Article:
Kenyan government calls on UN The refugee agency UNHCR expects to bring the plan to close two of the largest refugee camps in East Africa within two weeks. Interior Minister Fred Mathiang said there was “no room for further talks” on the matter, according to his ministry. In connection with the request to the UNHCR, there was talk of a “final warning”.
“We need to find a balance between Kenya’s international obligations and its national responsibilities. It is our job to protect Kenyans,” Matiyangi told the Danish Nation, a Kenyan newspaper. All refugees must relocate within four months. If the UNHCR does not work, the refugees will be taken to the border with Somalia, the report said. The Interior Ministry confirmed the representation to Reuters.
The closure has already failed several times
In particular, it is about the Kakuma camp in northwestern Kenya, which is home to about 190,000 refugees, mainly in South Sudan and Datab in the northeast, where nearly 250,000 people are being housed, mainly from Somalia. Since the outbreak of the Somali civil war in 1991, the camp has grown exponentially, with many generations of refugees spending their entire lives in Dadaf. At peak times, the camp alone had a population of over half a million, making it the largest refugee camp in the world at the time.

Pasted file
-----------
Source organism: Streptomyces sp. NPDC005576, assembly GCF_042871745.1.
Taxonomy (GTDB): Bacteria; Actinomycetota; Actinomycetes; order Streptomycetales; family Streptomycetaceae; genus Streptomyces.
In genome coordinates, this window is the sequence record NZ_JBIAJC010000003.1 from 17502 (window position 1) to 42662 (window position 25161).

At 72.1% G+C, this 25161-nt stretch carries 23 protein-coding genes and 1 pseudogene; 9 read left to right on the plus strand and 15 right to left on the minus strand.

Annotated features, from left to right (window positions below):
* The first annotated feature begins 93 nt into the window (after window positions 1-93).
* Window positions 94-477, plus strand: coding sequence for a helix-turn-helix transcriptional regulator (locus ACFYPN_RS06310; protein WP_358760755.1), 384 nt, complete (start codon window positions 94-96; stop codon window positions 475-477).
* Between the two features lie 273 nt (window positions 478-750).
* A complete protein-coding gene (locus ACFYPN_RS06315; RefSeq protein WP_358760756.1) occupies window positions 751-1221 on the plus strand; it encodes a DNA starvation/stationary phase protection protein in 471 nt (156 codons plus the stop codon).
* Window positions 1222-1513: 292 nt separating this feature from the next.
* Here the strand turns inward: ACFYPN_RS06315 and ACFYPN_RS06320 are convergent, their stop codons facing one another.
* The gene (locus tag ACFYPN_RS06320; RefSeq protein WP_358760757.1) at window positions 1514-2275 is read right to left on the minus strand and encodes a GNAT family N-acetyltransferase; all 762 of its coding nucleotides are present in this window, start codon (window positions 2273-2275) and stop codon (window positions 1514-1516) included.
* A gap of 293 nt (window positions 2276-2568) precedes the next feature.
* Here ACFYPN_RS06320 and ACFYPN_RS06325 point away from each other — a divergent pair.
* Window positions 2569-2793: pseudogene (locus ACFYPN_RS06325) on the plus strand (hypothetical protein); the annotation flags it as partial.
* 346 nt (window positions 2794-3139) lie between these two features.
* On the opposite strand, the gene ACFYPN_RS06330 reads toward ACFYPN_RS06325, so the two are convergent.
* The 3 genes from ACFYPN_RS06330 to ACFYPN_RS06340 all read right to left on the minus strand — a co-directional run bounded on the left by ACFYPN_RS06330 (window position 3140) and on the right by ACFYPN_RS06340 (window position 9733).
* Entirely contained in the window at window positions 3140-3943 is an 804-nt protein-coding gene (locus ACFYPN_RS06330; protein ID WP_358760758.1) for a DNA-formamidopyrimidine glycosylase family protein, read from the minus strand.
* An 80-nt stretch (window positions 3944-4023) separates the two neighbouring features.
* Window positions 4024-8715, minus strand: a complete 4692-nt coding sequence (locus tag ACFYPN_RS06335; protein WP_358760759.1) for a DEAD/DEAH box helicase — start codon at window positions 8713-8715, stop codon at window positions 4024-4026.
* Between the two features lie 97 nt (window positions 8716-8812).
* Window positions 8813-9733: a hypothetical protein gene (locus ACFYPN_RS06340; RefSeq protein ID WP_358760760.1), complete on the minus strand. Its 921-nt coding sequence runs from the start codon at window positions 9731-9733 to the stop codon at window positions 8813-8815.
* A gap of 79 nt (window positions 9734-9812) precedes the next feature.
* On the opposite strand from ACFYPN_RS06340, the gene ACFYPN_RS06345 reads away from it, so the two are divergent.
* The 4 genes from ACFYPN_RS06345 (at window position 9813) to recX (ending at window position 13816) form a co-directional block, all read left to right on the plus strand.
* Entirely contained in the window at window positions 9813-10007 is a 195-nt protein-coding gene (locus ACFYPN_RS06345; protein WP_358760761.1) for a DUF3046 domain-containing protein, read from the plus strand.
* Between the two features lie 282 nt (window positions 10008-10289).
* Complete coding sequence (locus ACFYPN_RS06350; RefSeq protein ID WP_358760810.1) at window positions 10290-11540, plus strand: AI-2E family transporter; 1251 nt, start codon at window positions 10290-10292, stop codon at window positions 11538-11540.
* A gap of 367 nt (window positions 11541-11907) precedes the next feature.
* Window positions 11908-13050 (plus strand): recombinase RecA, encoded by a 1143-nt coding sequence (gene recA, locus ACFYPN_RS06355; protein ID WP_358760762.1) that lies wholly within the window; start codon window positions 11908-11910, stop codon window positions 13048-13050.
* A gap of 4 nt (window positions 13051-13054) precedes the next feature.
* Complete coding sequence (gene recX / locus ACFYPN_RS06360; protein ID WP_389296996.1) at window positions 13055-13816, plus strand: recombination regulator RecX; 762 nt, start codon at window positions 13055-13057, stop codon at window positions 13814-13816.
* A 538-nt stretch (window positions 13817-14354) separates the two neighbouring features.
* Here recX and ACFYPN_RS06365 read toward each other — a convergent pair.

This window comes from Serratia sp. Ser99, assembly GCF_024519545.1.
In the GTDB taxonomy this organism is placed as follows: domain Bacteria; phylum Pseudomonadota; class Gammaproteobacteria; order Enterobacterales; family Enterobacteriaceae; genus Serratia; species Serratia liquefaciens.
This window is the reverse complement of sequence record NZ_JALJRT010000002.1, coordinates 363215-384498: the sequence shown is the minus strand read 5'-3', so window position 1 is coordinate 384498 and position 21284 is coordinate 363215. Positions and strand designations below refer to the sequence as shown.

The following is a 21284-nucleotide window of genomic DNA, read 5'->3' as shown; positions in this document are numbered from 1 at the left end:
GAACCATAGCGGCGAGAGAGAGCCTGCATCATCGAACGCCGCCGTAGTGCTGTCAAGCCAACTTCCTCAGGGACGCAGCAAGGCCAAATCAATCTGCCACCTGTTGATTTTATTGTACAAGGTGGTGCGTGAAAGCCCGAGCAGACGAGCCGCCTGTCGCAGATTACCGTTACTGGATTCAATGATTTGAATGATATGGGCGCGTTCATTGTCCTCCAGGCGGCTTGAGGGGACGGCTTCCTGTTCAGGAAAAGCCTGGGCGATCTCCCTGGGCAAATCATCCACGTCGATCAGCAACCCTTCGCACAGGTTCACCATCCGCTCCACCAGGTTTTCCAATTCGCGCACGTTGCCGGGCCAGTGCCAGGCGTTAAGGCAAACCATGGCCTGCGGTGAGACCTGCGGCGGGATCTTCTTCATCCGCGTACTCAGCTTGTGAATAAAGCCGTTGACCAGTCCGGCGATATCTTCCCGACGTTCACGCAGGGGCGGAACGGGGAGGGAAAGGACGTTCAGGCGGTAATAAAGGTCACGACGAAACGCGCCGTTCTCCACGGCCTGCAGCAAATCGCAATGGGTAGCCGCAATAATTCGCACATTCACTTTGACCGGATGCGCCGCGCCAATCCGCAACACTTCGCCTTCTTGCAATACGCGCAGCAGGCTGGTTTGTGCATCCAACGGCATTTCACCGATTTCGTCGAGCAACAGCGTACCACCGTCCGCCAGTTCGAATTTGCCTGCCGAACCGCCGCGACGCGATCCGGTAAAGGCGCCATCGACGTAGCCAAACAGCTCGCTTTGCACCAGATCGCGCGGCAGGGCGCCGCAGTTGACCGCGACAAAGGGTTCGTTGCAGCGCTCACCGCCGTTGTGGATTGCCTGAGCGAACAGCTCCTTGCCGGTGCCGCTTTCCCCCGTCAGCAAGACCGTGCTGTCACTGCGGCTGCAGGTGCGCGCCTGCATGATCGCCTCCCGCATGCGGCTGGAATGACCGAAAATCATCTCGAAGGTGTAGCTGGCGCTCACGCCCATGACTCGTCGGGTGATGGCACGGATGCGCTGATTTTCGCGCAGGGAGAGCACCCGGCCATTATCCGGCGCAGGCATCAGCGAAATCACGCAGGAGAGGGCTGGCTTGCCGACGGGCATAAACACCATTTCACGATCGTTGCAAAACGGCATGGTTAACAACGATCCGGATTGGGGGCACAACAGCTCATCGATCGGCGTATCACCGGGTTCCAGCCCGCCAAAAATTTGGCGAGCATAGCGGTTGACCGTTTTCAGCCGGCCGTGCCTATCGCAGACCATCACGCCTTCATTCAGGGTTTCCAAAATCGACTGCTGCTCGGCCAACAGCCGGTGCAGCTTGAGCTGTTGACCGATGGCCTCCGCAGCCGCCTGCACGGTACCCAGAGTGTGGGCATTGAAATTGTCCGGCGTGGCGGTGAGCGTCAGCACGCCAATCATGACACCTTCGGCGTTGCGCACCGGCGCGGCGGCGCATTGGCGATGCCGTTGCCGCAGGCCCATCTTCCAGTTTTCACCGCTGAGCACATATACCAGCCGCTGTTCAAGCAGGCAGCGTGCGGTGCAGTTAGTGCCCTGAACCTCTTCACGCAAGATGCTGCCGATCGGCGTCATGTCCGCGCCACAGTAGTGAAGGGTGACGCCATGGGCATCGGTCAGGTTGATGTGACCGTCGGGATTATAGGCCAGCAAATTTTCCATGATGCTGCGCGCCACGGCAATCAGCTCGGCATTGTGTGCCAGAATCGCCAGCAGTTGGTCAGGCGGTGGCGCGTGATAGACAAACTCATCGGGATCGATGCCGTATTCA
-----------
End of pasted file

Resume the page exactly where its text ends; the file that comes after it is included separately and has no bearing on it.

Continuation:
Federal President Frank-Walter Steinmeier visited Cochin in early 2020
The Kenyan government views Dadaf as a threat to national security: it fears that radical Somali groups such as al-Shabab militants will recruit militants there. So, he tried several times to close the warehouse – which most recently failed in 2017. At the time, a court in the capital, Nairobi, argued that Kenya was unconstitutional and against its international obligations.
UNHCR emphasizes dialogue
UN The refugee agency said it wanted to “continue its dialogue with the Kenyan government.” This is to ensure that “appropriate and sustainable solutions” are found so that “those who need protection get it”. At the same time, the relief organization warned of the possible negative consequences for the protection of refugees in Kenya, “in relation to the current COVID-19 epidemic”.
In the Kakuma camp, people are finding it very difficult to maintain due to climate change
Since invading the Somali border province for nearly a decade, the Kenyan military has been waging a military confrontation with militants there. Somali militants have carried out several bloody attacks in Kenya – targeting the Westgate Mall in Nairobi in 2013, two years after a university in the northeastern city of Kariza.
Nairobi is crossing with the Somali government over a border dispute over maritime-rich maritime areas, and in December Mogadishu severed diplomatic ties. The Interior Ministry told Reuters it had nothing to do with the closure plans.
ehl / rb (AFP, KNA, Reuters)
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